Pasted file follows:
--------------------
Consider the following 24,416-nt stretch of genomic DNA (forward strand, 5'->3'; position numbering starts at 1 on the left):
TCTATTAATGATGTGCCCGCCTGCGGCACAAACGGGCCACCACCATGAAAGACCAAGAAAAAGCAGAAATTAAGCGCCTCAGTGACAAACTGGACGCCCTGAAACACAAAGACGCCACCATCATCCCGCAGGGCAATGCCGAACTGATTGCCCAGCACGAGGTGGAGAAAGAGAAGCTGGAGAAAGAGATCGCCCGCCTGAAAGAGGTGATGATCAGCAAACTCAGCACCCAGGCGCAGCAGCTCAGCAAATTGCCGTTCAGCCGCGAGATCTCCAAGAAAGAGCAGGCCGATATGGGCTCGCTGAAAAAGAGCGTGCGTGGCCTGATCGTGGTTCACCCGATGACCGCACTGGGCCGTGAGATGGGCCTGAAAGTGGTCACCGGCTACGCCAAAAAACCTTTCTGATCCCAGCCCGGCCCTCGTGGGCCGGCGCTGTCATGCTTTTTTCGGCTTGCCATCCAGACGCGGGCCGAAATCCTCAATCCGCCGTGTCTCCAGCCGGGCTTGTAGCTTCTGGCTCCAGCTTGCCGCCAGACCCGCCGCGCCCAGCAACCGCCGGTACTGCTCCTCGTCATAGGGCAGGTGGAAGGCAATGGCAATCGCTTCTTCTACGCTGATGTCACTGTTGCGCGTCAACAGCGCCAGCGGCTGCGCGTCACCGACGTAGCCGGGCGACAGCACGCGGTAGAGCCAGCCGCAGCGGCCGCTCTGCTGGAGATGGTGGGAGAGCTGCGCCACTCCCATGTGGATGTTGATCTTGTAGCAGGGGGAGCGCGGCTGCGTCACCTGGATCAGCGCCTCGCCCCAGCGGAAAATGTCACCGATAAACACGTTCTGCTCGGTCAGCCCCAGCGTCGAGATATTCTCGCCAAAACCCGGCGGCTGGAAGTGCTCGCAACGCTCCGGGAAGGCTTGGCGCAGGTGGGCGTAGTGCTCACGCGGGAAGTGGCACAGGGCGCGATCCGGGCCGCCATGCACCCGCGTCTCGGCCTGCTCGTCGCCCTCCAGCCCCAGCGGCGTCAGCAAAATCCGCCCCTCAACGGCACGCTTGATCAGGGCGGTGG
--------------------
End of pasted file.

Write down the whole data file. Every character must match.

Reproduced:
Consider the following 24,416-nt stretch of genomic DNA (forward strand, 5'->3'; position numbering starts at 1 on the left):
TCTATTAATGATGTGCCCGCCTGCGGCACAAACGGGCCACCACCATGAAAGACCAAGAAAAAGCAGAAATTAAGCGCCTCAGTGACAAACTGGACGCCCTGAAACACAAAGACGCCACCATCATCCCGCAGGGCAATGCCGAACTGATTGCCCAGCACGAGGTGGAGAAAGAGAAGCTGGAGAAAGAGATCGCCCGCCTGAAAGAGGTGATGATCAGCAAACTCAGCACCCAGGCGCAGCAGCTCAGCAAATTGCCGTTCAGCCGCGAGATCTCCAAGAAAGAGCAGGCCGATATGGGCTCGCTGAAAAAGAGCGTGCGTGGCCTGATCGTGGTTCACCCGATGACCGCACTGGGCCGTGAGATGGGCCTGAAAGTGGTCACCGGCTACGCCAAAAAACCTTTCTGATCCCAGCCCGGCCCTCGTGGGCCGGCGCTGTCATGCTTTTTTCGGCTTGCCATCCAGACGCGGGCCGAAATCCTCAATCCGCCGTGTCTCCAGCCGGGCTTGTAGCTTCTGGCTCCAGCTTGCCGCCAGACCCGCCGCGCCCAGCAACCGCCGGTACTGCTCCTCGTCATAGGGCAGGTGGAAGGCAATGGCAATCGCTTCTTCTACGCTGATGTCACTGTTGCGCGTCAACAGCGCCAGCGGCTGCGCGTCACCGACGTAGCCGGGCGACAGCACGCGGTAGAGCCAGCCGCAGCGGCCGCTCTGCTGGAGATGGTGGGAGAGCTGCGCCACTCCCATGTGGATGTTGATCTTGTAGCAGGGGGAGCGCGGCTGCGTCACCTGGATCAGCGCCTCGCCCCAGCGGAAAATGTCACCGATAAACACGTTCTGCTCGGTCAGCCCCAGCGTCGAGATATTCTCGCCAAAACCCGGCGGCTGGAAGTGCTCGCAACGCTCCGGGAAGGCTTGGCGCAGGTGGGCGTAGTGCTCACGCGGGAAGTGGCACAGGGCGCGATCCGGGCCGCCATGCACCCGCGTCTCGGCCTGCTCGTCGCCCTCCAGCCCCAGCGGCGTCAGCAAAATCCGCCCCTCAACGGCACGCTTGATCAGGGCGGTGG